~It appears the Bigger Love movie isn't going to happen. Mrs. G. will give you the full story soon, but for now, give her a couple of weeks to feel sorry for herself. Mrs. G. said no three times when she was approached by the A&E Network to option her blog, mainly because she has been through YOU ARE SO AWESOME! projects falling through at the last minute. Last week, true to form, this project bit the dust. Mrs. G. is trying to be gracious, but it is slightly killing her that the network of Dance Moms and Supermarket Superstar has written her work off as pedestrian. Tears continue to sporadically fall, but now that Mrs. G. has new undergarments things should start looking up.

Actually, no new bras or underwear can ease this particular disappointment speedy quick, but Mrs. G. is putting on a brave face for you because she's not sure what else to do.

"Depp will help give life to Miguel de Cervantes's famed character Don Quixote in a modern-day film for Disney, Deadline.com reports. The actor is set to produce the movie about the hero of La Mancha, but no word yet on whether he'll be acting in the project. Hewitt will executive produce a Lifetime movie based on a post from Heather Gattuccio's blog Derfwad ManorDeadline.com reports. In the blog post, the happily married mother dreams of polygamy with A-list stars. The movie tells a new version of the story of a bored homemaker's fictional blog about her own polygamy but when she starts getting noticed for her online presence, she must keep up the charade." 

~Mrs. G's dog Gus won't shit outside if it's raining. You might recall Mrs. G. lives in Seattle, where rain falls, on average, 150 days per year. Please send advice or prayers.

~Mrs. G's dog Chewie is perfect, faultless, and Mrs. G. struggles not to favor him. That's a lie. There is no struggle, she favors him. Please send advice and prayers.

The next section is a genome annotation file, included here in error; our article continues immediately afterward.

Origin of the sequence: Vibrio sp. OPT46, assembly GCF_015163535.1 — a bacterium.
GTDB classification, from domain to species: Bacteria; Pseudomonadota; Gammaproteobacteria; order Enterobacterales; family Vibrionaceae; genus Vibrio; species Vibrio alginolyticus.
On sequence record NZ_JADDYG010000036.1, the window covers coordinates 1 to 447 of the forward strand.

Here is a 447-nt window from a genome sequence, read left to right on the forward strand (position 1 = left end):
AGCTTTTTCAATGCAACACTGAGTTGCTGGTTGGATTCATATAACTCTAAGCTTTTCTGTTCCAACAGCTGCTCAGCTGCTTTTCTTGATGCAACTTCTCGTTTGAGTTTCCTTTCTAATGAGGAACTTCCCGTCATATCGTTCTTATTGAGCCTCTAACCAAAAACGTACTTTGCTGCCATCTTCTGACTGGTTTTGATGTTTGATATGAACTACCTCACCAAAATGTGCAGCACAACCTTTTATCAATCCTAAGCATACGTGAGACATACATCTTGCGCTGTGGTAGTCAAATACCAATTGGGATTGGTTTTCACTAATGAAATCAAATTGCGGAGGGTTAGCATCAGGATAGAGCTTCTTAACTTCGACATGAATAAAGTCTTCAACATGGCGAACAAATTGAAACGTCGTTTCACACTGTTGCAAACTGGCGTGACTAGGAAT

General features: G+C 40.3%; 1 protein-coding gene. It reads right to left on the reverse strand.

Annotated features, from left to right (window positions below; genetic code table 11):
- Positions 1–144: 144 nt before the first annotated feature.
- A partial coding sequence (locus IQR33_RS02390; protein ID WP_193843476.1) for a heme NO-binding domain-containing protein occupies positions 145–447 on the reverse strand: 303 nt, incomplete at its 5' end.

It's late and that about covers it. Feel free to share what you do or don't want to admit. No pressure. Mrs. G. has no shortage on her plate, but it's still cathartic to know she's not alone.

Monday, September 16, 2013

The Answer Broad: Alimony & You: A Primer

I’ve been divorced for about 12 years. My ex-husband married the woman he was seeing during the last years of our marriage. Now, he has become a minister.

He recently told me that all of his money needs to go to the church, so he can’t pay me alimony anymore. I’m doing OK without his money, so I decided to just let it slide.

My (now grown) kids are furious. They say that legally he owes me this money and that I need to talk to my lawyer. I guess it would be nice to have the money, but wouldn’t I be stealing it from a church?

-Stealing from the collection plate

I can certainly understand wanting to be done with an ex, and just not wanting to fight anymore.

However, in this case? Go after your damned money!

If your ex has a legal obligation to pay you alimony, it’s not up to him and it’s not up to you to change that obligation. You need to go to court to change that obligation. That’s just good recordkeeping. Oh, and it’s how The Law works.

Secondly, using the church as an excuse not to pay you funds to which he is legally obligated is slimy. Like, slimy in a sweaty-televangelist-robbing-old-ladies kind of way. Seriously. You’re telling me that your husband cheated on you, you guys divorced, he married his mistress, and now he’s all holier-than-thou and hiding behind a church as an excuse shirk his obligations? And you’re agreeing to let him do this?

Honey. No.

You might not need the money right now, but we could all use a nest egg. Tuck it away for retirement or your grandkids’ college funds. Based on his stellar moral record, I sincerely doubt that by not paying you alimony, your ex is donating that exact amount to his church. And even if he is, he’s getting a tax benefit from the charitable giving. From a karmic standpoint, it’s a disaster. Don’t be a part of it.

Stick to the straight and narrow. Let your ex know that you – and the state – still expect alimony. Give your lawyer a heads-up, and be prepared to go to court if necessary.

And if you’re really torn up about “stealing” from a church? Donate the alimony to the charitable organization of your choice – preferably one that has nothing to do with your ex.

If there was a problem, yo, I’ll solve it. Or at least write thoughtfully about it. Email The Answer Broad at advice@theanswerbroad.com.

The Answer Broad is only licensed to operate a standard motor vehicle. However, she will gladly ruminate on life’s ups and downs with you. By submitting a question, you’re giving permission to publish it anonymously. The Answer Broad would never, ever reveal your identifying information.